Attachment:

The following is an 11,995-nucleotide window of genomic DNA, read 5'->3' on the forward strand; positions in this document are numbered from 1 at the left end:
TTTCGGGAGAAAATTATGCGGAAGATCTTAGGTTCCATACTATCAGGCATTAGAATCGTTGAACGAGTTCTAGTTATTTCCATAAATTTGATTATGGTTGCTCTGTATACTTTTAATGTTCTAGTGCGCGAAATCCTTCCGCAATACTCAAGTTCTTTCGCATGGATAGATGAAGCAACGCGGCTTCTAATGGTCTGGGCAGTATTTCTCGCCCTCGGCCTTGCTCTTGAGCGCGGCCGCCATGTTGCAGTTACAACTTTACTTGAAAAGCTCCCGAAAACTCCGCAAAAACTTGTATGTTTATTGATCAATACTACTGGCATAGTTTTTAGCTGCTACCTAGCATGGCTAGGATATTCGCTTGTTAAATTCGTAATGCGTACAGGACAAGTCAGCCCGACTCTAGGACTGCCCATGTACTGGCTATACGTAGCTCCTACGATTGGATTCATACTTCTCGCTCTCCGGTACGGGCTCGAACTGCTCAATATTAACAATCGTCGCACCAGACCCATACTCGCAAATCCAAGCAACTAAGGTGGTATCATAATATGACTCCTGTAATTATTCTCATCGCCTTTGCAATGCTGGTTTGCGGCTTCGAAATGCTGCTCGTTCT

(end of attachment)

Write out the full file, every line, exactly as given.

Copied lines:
The following is an 11,995-nucleotide window of genomic DNA, read 5'->3' on the forward strand; positions in this document are numbered from 1 at the left end:
TTTCGGGAGAAAATTATGCGGAAGATCTTAGGTTCCATACTATCAGGCATTAGAATCGTTGAACGAGTTCTAGTTATTTCCATAAATTTGATTATGGTTGCTCTGTATACTTTTAATGTTCTAGTGCGCGAAATCCTTCCGCAATACTCAAGTTCTTTCGCATGGATAGATGAAGCAACGCGGCTTCTAATGGTCTGGGCAGTATTTCTCGCCCTCGGCCTTGCTCTTGAGCGCGGCCGCCATGTTGCAGTTACAACTTTACTTGAAAAGCTCCCGAAAACTCCGCAAAAACTTGTATGTTTATTGATCAATACTACTGGCATAGTTTTTAGCTGCTACCTAGCATGGCTAGGATATTCGCTTGTTAAATTCGTAATGCGTACAGGACAAGTCAGCCCGACTCTAGGACTGCCCATGTACTGGCTATACGTAGCTCCTACGATTGGATTCATACTTCTCGCTCTCCGGTACGGGCTCGAACTGCTCAATATTAACAATCGTCGCACCAGACCCATACTCGCAAATCCAAGCAACTAAGGTGGTATCATAATATGACTCCTGTAATTATTCTCATCGCCTTTGCAATGCTGGTTTGCGGCTTCGAAATGCTGCTCGTTCT